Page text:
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>> i think you're right to separate the issues and debate obama's handling of foreign policy and whether he contribute to this or not but we have seen this movie before as you pointed out. we saw it in georgia and under reagan in poland in 1981 when they crushed the slol daolidari movement. remember that the crimea is 59% russian. they have a major base there. they gave it to the ukraine in 1954 as part of the sort of rearrangement of the koestsovie union. we have sanctions we could put in place and limit the number of visas. russia is a major energy producer and major oil exporter and much of europe's gas and a lot of economic dependence on the part of europe in russia. i think the option are going to be limited. i'm all in favor of kicking him out of the g-8 and not going to sochi and limiting the visas and
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i hope contain what they are doing what they are doing in crimea but i think kidding ourselves that they are going to march out. it's not going to happen. >> how seriously is the white house taking this? do they think this is bluster or do they think this is vladimir putin pushing the boundaried with the west? >> they do not think it's bluster. thousands of russian forces are in crimea. one of the things the administration is watching closely is do those forces go into other parts of ukraine? there are big russian speaking populations in eastern ukraine. does putin try to contain his activities to crimea or move elsewhere? the biggest option on the table from the white house is sanctions. this would be to top russian officials that are involved in this advance into ukraine. but when you talk about sanctions, you also have to look at europe and see what europe is going to do on sanctions, what europe is going to do with their
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economic relationship with russia. the u.s. has a significant economic relationship with russia but it pales in relationship to the relationship europe has. we have already heard officials in germany wavering a bit on what they are willing to do. when you have the biggest european economic power saying maybe we are not sure what we are going to do, that raises a lot of questions how effective any action from the u.s. will be. >> gene, there seems to be -- not seems to be. there is apparently a rising level of hysteria among political people, specifically republicans, towards what is happening in the ukraine and president obama's action or in the republican's views, his inaction. i think it's probably led by lindsey graham's eye rolling comments that he made over the weekend. what is it about so many republicans seemingly, and some democrats, who can't take just a second to view this crisis through the eyes of something
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other than people running for re-election in this country this year? >> i have no idea because they criticize but there is no second sentence like, what would you do? what is your idea for dislodging of vladimir putin's troops from crimea? the answer is they wouldn't do anything! i mean, there is not a way to dislodge the russians. the europeans are not interested in applying sanctions that would hurt because of the economic relationship. europe gets so much of its natural gas from russia and no constituency in europe for a new cold war. they have lived three that and don't want to live through that again. it's not that there aren't a lot of options. there really aren't any viable options right now and somebody like lindsey graham knows certainly enough about foreign policy to be perfectly aware of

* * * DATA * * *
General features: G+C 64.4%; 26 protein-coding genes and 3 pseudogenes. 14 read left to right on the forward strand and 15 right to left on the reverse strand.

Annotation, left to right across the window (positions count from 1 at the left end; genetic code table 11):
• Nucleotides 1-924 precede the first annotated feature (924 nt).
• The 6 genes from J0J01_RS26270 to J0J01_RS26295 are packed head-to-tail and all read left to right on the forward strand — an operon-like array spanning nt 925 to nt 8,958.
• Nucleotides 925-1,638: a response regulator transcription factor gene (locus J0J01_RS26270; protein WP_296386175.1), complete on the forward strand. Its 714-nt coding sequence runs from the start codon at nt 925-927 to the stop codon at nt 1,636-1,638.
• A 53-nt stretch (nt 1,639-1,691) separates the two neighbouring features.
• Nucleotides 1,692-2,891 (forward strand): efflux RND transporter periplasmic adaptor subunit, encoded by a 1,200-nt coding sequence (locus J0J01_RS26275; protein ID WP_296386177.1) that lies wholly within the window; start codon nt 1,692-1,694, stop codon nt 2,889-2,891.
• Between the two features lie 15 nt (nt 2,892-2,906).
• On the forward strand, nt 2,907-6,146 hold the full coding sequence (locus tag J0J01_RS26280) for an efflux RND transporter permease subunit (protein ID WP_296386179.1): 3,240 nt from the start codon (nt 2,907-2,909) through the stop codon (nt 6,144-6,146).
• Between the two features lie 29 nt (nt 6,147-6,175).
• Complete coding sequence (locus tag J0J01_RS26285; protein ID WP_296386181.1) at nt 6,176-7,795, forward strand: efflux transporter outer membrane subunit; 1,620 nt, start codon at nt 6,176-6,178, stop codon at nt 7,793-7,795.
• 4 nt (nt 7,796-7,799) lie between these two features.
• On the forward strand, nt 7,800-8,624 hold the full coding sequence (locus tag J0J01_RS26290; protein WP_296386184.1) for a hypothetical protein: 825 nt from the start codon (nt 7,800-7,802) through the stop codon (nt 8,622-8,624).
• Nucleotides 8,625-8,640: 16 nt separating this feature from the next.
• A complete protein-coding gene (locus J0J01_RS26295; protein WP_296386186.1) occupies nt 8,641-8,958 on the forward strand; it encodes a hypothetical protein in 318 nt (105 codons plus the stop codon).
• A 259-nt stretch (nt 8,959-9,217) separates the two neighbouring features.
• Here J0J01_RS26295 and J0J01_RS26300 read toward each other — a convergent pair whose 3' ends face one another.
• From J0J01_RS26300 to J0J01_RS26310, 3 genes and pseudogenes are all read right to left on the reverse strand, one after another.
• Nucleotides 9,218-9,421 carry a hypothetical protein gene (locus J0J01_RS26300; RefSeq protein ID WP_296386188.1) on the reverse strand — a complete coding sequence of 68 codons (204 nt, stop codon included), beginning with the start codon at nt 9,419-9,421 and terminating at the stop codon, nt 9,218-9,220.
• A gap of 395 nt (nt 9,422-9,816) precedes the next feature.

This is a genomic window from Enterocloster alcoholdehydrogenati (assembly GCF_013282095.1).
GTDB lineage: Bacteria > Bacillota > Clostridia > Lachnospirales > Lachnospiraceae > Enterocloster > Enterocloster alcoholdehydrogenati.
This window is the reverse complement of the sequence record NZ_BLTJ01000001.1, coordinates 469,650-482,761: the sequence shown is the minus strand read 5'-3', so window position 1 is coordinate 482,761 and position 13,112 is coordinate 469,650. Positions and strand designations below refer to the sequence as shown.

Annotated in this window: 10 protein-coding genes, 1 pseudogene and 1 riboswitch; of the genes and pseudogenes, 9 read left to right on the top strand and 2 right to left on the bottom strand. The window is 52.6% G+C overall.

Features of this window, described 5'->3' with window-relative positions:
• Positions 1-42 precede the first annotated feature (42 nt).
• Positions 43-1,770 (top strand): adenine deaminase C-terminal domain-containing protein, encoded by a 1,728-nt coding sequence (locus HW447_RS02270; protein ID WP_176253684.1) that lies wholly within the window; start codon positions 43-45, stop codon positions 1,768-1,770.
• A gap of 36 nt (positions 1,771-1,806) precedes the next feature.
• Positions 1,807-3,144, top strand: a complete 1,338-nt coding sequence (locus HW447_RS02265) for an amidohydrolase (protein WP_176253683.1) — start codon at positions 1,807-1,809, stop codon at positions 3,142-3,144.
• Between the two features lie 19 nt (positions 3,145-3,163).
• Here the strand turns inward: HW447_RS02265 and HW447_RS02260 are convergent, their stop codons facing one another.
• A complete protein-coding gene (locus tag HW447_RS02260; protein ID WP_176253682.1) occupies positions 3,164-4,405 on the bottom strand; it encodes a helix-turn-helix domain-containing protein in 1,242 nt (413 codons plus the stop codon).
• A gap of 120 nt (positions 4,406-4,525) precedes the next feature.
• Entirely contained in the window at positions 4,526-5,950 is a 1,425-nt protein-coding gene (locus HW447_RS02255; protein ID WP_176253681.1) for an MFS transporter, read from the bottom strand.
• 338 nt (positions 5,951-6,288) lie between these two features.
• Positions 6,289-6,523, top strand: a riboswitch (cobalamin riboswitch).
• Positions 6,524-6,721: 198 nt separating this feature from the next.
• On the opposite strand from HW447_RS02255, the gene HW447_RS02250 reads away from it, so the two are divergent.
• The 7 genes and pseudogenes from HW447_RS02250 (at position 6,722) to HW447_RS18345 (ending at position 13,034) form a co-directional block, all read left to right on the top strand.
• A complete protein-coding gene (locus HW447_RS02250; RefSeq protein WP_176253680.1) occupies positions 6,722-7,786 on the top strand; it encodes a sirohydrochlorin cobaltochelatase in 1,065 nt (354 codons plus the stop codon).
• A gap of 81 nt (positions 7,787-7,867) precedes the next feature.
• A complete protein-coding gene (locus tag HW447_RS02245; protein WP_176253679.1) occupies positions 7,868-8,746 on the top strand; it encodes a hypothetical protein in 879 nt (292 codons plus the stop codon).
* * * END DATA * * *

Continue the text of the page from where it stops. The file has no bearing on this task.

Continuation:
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that. as joe said, this is an instance of which we could end this sort of bickering at the border and present at least a unified condemnation what have putin is doing and try to find jointly some way forward with the realistic expectation that, look. if he wants crimea, he is going to keep crimea. that just a fact. >> it's a lot like what china does with north korea, what china does with north korea, what china does with north korea. i do want to say, though, as far as the idea, mike, that politics ends at the water's edge, we have such a long history. >> it's gone. >> of it that is gone. i remember in 2005, harry reid calling -- speaking of vladimir putin calling george w. bush a loser and a liar in the middle of a trip to russia.
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both sides have just got to calm down. and spell now when you're facing somebody like putin. we need to come together and, yes, we republicans have a lot of problems with his foreign policy but now is not the time to be acting like harry reid and calling somebody a loser or a liar or calling him factless when we are in the middle of a crisis. >> it's been gone quite sometime. there is a warks i wouy. steve, the state of russia's economy right now, how would you do? first of all, is it strong, weak? what is it? russia's economy is heavily dependent on major resources and main exporter of oil and gas. the economy is not that strong. i think trade sanctions are trying to isolate russia economically in the world would have some effect. they won't apply to ukraine. we are trying to get them to freeze in place and call it a